As much as cooking is my therapy, my family and I love eating out too.  A couple of weeks ago we went to the Cherry Duck Harbourside Bistro in Bristol for dinner.  Nestled on a cobbled street onto the edge of the River Avon, a popular restaurant area, the restaurant is attractively lit with floor to ceiling windows and a clear view of the pass (very important to a hungry customer).


Ordering food is a major decision in our family, food envy is rife in this environment and menus are ideally studied prior to arrival.  For the starters (from the March menu), I chose well, though you can’t go wrong with soft cheese, spinach and sweet onion, Pizza Express knew what they were talking about with the Padana.  The Fosse Way Fleece: Cotswold sheep cheese and spinach filo parcel, caramelised baby onion and beetroot puree was delicious.  If I had to fault it in anyway it’d be that the spring-roll-type parcels could have had more filling to pastry, since the cheese is supposedly the star or the dish, given the name, so why not let it sing.


The other offerings for the starter were the Squid and Chorizo, that went down well around our table and the trio of Organic Var Salmon, which had a less warm reception due to an unsavoury jasmine jelly.


For my main I had Plaice and Crab: Fillet of plaice, crab cake with marinated courgette and fennel ad crab bisque.  I enjoyed this dish but it was a bit heavy on the yang in the yin-yang sphere, it lacked some cooling lightness to lift it from being quite so rich.  Though I doubt it helped that I was helping myself to sides of garlic and herb roasted new potatoes and honey roasted parsnips and beetroot, which were perfectly cooked and they served it with the roasted garlic cloves which are lovely to dissect.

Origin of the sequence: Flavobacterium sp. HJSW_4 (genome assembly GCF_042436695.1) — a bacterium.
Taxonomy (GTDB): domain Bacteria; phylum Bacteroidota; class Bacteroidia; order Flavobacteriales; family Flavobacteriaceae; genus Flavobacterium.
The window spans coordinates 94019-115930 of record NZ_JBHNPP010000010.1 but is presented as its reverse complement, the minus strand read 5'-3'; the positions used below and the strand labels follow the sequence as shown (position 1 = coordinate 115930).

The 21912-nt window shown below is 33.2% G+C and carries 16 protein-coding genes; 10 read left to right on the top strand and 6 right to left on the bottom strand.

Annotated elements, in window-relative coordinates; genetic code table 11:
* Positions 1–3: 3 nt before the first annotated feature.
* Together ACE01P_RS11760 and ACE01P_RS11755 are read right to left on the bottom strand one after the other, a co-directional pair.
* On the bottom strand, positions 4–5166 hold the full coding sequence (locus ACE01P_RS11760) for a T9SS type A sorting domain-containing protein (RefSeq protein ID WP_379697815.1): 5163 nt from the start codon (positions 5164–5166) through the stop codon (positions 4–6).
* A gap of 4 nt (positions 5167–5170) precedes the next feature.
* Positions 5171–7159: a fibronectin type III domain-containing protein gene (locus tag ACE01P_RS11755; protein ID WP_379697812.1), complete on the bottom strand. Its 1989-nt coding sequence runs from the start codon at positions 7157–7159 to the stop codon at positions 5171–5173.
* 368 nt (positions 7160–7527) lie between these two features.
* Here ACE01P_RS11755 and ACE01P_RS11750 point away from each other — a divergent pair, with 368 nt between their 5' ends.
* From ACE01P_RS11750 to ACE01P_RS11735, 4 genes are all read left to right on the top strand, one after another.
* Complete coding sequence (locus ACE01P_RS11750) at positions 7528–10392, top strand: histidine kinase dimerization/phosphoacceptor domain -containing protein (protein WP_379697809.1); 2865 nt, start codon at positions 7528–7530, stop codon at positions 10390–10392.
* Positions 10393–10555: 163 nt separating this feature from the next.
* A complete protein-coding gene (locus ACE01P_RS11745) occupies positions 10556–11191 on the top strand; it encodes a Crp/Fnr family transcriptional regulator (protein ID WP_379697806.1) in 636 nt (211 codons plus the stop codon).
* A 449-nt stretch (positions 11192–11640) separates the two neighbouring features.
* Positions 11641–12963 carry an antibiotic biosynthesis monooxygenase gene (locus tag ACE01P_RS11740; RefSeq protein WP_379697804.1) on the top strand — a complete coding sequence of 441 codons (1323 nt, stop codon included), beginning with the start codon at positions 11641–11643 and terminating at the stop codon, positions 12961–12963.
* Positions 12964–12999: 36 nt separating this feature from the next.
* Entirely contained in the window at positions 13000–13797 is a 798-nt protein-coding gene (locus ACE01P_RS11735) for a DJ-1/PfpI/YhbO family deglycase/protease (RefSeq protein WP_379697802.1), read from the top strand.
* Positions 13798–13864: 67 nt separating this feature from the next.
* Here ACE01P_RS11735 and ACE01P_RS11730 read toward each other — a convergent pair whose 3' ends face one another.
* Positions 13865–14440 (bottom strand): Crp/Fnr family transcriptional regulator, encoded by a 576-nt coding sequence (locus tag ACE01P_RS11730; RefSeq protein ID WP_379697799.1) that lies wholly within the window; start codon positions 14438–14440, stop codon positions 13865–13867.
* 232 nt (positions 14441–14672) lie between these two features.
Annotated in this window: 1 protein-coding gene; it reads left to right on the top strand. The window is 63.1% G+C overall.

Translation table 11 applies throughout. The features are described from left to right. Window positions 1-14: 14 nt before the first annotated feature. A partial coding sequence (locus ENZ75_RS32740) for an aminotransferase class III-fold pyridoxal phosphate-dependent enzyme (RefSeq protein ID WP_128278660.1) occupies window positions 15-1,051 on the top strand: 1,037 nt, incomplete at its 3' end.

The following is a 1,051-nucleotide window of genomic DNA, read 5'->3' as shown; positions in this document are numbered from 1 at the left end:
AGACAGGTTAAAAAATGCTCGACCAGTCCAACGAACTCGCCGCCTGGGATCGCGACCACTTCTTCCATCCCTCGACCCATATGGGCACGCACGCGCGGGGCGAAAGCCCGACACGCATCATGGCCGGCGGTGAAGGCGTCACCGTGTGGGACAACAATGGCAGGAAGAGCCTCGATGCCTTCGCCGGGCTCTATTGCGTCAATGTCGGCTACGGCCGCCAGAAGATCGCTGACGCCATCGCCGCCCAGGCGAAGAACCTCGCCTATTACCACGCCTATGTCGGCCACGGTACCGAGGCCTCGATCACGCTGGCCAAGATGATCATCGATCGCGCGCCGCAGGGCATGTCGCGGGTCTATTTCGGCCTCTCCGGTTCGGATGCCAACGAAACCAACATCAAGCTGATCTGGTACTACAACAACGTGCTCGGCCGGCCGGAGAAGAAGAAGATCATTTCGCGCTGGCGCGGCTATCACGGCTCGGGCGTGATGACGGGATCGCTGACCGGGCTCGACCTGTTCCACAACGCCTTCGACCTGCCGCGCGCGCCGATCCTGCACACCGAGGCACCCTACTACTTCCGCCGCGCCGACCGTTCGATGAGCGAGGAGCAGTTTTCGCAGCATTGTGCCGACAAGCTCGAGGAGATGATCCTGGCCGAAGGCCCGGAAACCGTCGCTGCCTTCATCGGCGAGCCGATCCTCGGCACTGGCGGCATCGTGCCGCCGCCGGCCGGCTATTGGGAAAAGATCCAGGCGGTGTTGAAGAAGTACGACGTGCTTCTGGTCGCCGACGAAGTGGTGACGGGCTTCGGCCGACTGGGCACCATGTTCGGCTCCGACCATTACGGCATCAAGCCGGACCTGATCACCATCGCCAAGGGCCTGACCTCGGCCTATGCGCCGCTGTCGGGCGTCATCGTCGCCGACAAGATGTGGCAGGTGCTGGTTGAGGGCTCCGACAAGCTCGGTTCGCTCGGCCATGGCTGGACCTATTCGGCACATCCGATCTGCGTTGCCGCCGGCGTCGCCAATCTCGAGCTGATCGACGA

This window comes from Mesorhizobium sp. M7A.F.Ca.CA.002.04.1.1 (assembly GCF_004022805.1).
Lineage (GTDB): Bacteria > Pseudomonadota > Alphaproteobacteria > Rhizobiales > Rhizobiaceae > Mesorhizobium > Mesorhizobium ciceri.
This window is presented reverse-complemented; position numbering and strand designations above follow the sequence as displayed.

The Frampton on Severn Beef was the desired option by the rest of the family, which was tasty, with the accompanied oxtail croquette being a highlight.


Dessert was delightful, White Chocolate and Passion Fruit: White chocolate mousse, passion fruit sorbet and coulis and a pistachio tuile.  The mousse tasted of white chocolate and not nothing, as a lot of things that claim to be white chocolate flavoured do in my experience.  The sorbet and coulis were sharp and intense and the tuile was crisp and adaquately nutty.


I would recommend the Cherry Duck, the service was good, there was really good music playing at a suitably, just-audible level and a relaxed atmosphere.  The food and wine was very good and where possible celebrated ingredients from the West Country.  It’s a nice place for a special occasion as it has an informal charm and fits the term ‘bistro’ well.


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